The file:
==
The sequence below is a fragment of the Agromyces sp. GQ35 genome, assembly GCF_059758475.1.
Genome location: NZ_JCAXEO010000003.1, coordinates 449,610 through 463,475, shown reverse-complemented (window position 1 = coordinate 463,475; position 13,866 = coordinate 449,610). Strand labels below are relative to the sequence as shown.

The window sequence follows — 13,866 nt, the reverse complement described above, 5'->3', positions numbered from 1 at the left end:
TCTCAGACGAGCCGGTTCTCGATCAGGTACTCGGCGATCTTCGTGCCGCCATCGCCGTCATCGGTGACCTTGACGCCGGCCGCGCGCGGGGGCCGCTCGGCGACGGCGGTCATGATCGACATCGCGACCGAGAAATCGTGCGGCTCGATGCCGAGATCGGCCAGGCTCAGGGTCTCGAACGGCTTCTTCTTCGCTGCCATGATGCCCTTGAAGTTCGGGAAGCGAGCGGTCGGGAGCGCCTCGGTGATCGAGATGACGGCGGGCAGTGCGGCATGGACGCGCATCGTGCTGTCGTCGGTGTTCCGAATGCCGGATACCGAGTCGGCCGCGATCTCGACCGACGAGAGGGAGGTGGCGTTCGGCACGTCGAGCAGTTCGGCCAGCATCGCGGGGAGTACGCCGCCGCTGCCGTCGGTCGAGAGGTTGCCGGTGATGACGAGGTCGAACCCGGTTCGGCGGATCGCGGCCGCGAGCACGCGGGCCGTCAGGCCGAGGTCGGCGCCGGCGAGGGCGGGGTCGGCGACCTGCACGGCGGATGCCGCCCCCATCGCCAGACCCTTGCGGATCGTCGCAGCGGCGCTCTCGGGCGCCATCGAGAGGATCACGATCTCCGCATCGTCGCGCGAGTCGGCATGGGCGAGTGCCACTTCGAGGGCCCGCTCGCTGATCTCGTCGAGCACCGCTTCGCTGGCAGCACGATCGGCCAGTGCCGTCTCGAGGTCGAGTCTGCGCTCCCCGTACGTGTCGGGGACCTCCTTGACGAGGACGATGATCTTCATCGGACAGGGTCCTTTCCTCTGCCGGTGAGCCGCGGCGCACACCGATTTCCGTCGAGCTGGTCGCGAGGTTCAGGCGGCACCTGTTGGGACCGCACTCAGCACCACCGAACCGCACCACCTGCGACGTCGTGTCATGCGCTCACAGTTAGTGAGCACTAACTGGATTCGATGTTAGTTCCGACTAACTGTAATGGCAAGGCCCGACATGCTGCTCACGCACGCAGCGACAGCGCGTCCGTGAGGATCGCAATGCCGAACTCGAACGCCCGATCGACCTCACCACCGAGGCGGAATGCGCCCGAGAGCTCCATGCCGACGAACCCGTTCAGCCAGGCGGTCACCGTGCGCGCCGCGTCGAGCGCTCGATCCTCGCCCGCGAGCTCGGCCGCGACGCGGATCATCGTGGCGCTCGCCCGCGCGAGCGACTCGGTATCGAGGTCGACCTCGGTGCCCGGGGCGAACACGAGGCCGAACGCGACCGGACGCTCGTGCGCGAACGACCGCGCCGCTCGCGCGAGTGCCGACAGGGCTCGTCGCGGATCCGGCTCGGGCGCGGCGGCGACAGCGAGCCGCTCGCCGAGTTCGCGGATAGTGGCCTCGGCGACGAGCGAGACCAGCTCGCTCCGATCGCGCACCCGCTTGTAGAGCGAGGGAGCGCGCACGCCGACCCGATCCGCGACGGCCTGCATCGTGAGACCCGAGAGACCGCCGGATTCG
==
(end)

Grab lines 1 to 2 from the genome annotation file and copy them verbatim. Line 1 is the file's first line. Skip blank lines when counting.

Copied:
The sequence below is a fragment of the Agromyces sp. GQ35 genome, assembly GCF_059758475.1.
Genome location: NZ_JCAXEO010000003.1, coordinates 449,610 through 463,475, shown reverse-complemented (window position 1 = coordinate 463,475; position 13,866 = coordinate 449,610). Strand labels below are relative to the sequence as shown.